This is like judging the entrants in a cat show using the guide for a dog show, or trying to find your way around downtown Manhattan using a Betty Crocker Cookbook. To use a more homely analogy, Dr. Bye mixed apples and oranges, and came up with a vegetable salad. Dr. Bye's critique doesn't make sense because he judged Moulton for adherence to principles that Moulton wasn't even using! As G. K. Chesterton explained this error in his short bio of St. Thomas Aquinas, The "Dumb Ox,"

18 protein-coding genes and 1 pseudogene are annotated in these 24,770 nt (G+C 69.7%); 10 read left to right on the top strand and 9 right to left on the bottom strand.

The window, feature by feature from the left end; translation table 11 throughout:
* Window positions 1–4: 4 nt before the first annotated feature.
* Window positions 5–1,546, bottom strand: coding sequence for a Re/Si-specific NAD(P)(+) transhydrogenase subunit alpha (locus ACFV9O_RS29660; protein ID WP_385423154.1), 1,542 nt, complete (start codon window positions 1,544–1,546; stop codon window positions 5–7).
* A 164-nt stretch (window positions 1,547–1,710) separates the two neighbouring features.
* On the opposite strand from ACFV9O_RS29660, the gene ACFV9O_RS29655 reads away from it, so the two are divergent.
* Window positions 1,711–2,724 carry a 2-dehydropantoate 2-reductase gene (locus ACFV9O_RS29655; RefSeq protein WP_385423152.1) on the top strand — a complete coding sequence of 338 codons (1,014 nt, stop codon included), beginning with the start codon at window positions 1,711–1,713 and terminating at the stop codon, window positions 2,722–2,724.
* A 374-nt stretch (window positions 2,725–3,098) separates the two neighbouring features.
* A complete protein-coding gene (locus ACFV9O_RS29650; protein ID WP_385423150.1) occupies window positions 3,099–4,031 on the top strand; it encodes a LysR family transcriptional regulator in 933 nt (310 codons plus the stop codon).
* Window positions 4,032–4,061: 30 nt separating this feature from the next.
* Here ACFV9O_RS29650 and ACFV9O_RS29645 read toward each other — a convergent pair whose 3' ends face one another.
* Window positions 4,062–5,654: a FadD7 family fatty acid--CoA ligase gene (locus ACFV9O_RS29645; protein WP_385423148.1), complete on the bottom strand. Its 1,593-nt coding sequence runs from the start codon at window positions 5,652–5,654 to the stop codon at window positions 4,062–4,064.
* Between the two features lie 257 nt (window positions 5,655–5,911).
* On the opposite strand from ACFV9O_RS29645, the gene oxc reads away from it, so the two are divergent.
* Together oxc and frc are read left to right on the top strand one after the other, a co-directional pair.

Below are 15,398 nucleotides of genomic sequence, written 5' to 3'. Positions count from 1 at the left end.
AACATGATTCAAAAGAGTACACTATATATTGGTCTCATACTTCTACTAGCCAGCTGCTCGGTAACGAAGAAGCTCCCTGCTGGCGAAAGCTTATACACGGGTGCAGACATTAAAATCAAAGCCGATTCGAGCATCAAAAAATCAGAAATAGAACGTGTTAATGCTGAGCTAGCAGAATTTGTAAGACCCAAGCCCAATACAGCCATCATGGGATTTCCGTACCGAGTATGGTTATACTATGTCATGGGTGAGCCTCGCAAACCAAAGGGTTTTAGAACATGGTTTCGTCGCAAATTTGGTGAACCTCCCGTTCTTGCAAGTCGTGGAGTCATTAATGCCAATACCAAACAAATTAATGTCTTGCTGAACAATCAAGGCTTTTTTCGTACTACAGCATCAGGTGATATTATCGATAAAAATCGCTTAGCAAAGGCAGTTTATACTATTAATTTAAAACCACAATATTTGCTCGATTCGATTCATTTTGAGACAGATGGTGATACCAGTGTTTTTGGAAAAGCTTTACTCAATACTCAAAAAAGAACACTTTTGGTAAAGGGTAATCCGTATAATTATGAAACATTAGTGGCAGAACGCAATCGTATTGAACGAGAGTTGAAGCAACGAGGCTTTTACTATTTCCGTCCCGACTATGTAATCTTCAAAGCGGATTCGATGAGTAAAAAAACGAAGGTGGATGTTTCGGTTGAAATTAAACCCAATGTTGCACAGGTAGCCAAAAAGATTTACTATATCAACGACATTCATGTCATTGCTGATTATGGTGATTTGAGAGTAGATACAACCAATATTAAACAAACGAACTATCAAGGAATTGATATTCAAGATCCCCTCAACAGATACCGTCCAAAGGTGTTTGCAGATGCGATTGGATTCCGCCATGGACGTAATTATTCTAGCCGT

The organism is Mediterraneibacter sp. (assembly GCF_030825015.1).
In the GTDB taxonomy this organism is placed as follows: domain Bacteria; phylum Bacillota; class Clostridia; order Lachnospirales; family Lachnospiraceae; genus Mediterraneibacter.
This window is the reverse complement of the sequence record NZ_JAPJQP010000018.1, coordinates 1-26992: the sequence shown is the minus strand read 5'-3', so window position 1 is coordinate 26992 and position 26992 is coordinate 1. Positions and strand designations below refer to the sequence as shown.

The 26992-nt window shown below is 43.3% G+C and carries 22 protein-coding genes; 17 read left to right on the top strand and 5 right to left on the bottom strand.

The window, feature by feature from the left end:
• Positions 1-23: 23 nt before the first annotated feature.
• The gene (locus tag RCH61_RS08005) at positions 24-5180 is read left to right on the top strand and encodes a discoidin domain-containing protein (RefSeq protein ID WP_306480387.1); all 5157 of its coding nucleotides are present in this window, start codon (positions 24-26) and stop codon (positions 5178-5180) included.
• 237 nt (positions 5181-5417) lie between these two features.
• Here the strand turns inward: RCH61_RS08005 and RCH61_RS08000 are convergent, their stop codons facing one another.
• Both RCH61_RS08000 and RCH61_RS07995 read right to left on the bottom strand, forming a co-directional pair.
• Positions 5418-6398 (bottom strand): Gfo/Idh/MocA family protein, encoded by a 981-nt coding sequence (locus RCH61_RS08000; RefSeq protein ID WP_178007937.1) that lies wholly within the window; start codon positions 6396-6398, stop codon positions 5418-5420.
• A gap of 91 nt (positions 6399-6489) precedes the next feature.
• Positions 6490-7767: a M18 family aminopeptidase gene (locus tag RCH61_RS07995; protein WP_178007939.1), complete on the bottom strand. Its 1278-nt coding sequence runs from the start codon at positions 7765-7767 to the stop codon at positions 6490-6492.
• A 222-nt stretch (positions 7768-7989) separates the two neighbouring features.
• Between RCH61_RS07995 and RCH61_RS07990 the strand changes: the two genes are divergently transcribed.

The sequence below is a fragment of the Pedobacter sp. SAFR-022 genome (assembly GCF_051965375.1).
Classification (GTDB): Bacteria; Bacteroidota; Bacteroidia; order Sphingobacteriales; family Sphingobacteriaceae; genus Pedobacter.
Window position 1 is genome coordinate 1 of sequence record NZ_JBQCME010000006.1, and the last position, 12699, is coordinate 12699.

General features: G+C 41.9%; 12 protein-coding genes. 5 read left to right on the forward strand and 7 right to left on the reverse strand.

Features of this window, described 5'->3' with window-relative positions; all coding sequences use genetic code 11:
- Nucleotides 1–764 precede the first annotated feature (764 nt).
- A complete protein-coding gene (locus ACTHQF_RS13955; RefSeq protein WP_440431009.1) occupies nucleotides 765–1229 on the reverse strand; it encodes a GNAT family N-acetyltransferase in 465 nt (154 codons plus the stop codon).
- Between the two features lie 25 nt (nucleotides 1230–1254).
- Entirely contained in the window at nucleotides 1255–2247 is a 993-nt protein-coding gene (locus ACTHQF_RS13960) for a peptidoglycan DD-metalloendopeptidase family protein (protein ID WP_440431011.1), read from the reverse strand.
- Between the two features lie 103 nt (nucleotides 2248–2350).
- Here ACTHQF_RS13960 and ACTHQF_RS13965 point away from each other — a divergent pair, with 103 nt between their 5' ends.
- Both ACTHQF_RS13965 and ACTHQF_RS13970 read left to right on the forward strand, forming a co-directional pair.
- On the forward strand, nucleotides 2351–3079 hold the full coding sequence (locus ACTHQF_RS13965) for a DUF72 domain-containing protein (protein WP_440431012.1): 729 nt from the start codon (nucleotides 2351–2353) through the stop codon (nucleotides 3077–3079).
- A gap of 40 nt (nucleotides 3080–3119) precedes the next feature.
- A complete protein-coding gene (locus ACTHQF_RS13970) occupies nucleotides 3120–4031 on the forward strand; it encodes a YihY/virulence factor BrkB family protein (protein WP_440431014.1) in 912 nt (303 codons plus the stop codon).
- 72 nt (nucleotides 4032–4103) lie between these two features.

It is no good to tell an atheist that he is an atheist; or to charge a denier of immortality with the infamy of denying it; or to imagine that one can force an opponent to admit he is wrong, by proving that he is wrong on somebody else's principles, but not on his own. After the great example of St. Thomas, the principle stands, or ought always to have stood established; that we must either not argue with a man at all, or we must argue on his grounds and not ours. (The Dumb Ox, 95.)Consequently, Dr. Bye's critique is of value only to show his own misunderstanding of what Moulton was talking about. This misunderstanding was evidently widespread in the 1930s, and continues to afflict those economists Dr. Bye referred to as "orthodox" — a word to which Joseph Schumpeter managed to attach a somewhat pejorative air in his History of Economic Analysis (1954) when referring to the damage done by the failure to question theories such as those of Malthus that had become "enshrined as economic orthodoxy."